“Still, it’s going to come down to what are you going to do with the outcome that comes from it. I think the answer to that ‘so what?’ question really becomes the opportunity to take advantage and drive value for our health system. For us, our value is to be moderate to low cost, great clinical outcomes and the experience not only for you as a patient but for all the caregivers that provide care. That becomes a big advantage.” 

Marti Arvin, chief compliance and privacy officer of Erlanger Health System (When asked whether appetite for ChatGPT is giving compliance professionals heartburn)

“Just heartburn? I’m think I’m probably gonna get an ulcer over here … 

“From what I understand about it—and I won’t profess to be any sort of expert on it—I’m concerned my clinicians are going to say ‘won’t this be great to create my notes? I’ll tell it to create a note about a patient that blah, blah, blah, and then pop the note up and this will be so much easier for me to document,’ with no recognition whatsoever about the security risk, where that data’s being stored, where it’s coming from, what they’re doing with it.” 

Sandeep Dadlani, chief digital and technology officer at UnitedHealth Group (on United AI Studio, launched a month ago, in partnership with Microsoft)

“I think, first of all, it’s a remarkable development in the industry, not because of the quality of the AI, per se, but because GPT was democratized.

“What we did, specifically, is we’ve really tried to put guardrails.  

“We partnered with Microsoft to get a secure, open AI version inside of already existing arrangements. And then we got our AI scientists to really filter some of the early use cases to see which ones are desirable, feasible and viable.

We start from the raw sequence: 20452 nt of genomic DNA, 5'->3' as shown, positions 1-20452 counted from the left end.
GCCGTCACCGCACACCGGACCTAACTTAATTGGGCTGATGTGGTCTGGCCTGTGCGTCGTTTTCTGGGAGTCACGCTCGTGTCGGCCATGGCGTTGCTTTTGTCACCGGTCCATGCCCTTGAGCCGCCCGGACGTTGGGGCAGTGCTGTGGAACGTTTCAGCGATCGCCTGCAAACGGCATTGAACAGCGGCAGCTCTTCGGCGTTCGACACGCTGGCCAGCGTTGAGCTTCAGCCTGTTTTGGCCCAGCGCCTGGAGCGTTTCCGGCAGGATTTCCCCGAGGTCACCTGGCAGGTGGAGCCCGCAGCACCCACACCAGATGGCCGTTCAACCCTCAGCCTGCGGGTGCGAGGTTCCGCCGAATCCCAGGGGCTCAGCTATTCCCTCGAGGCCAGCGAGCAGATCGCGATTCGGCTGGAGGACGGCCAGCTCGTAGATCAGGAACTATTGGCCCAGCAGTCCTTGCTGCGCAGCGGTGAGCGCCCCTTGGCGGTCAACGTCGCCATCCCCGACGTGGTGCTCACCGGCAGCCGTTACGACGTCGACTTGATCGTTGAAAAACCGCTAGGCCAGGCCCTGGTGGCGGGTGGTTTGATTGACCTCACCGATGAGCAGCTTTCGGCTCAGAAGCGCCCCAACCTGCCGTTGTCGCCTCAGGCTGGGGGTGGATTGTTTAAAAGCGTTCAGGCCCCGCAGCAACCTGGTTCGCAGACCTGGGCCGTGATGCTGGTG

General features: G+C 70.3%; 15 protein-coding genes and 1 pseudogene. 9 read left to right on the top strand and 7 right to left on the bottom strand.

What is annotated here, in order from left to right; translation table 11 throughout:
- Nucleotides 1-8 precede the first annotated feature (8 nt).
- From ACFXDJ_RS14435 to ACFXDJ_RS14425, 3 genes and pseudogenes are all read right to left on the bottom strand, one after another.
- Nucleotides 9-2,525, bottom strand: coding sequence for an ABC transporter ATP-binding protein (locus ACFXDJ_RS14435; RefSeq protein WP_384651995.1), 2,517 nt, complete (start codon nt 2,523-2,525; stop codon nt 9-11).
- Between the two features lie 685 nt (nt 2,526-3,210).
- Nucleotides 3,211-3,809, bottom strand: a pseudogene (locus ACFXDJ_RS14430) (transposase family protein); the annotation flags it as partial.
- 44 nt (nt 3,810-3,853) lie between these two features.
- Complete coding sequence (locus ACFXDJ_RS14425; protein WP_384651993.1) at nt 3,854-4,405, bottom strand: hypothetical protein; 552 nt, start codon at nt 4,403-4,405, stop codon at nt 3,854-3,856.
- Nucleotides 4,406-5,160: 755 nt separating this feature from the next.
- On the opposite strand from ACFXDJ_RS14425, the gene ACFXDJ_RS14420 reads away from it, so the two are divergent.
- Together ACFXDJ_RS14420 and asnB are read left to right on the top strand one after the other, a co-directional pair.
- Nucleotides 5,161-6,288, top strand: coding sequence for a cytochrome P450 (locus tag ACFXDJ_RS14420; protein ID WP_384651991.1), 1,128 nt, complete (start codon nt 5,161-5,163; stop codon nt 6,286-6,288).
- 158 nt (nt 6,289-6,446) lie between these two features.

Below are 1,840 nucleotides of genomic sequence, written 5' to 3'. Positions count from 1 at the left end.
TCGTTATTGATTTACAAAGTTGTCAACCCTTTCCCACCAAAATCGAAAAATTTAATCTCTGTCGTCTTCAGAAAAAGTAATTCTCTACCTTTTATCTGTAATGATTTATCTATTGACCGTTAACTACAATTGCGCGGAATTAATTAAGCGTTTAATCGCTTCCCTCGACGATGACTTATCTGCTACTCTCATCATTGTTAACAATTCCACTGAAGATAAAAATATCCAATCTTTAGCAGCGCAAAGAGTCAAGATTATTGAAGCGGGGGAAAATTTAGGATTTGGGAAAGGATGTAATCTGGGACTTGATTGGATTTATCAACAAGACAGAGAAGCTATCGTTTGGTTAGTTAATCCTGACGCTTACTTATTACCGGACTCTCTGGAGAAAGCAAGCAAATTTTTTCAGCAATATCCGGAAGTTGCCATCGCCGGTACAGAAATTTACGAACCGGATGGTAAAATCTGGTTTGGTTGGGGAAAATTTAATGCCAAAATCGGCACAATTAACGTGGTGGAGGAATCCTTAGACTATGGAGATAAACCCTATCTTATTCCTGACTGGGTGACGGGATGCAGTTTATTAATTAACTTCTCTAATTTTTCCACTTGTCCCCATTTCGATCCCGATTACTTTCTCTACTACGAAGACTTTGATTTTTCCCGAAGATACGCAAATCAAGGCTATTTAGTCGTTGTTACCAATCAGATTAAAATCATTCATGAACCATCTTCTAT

“Our early experiments have been mostly in administrative use cases versus clinical use cases. Maybe the world will get there. But right now, we feel comfortable that there’s plenty to attack in administrative use cases. And the early results of pilots seem exciting. We haven’t scaled anything yet. We’ve been very cautious with it to make sure it works and works well with the end users. 

“We’re just taking away friction or taking away bureaucracy in the system, blockages in the system and connecting the system better, so that we—UHG employees—are not doing menial and repetitive work. They are meant for taking care of patients and members, that’s what I’m hoping everyone focuses on and spends time on versus administrative. 

“Even more importantly, the other things we realized is that next, new thing is six months away.” 

B.J. Moore, chief information officer and executive vice president of real estate strategy and operations at Providence 

“If I was here six months ago, I don’t know if I would be poking around at generative AI, but now it’s kind of the hot topic. Six months ago, I would have thought it was just PowerPoints and white papers and BS, but now it’s coming to fruition. 

“What I love is that it’s definitively inaccurate, right? I asked it about myself and it gave me an amazing bio on myself, it was incredible. Factually, half of it was incorrect, but it was flattering and said I went to Harvard. If it’s going to make stuff up it may as well be flattering.  

“But you can see the potential, right? You know, the clinician being able to make some bullets and being able to have it expanded out to some rich description, or the inverse of being able to take a huge document and be able to boil it down to some key nuggets. … I think with generative AI it’ll be the first time we actually get more out of the system than we put in. The model’s haven’t been trained, the models that you and I play with as consumers. As we begin to train those models on healthcare, Providence-specific data, I think it becomes much more valuable.”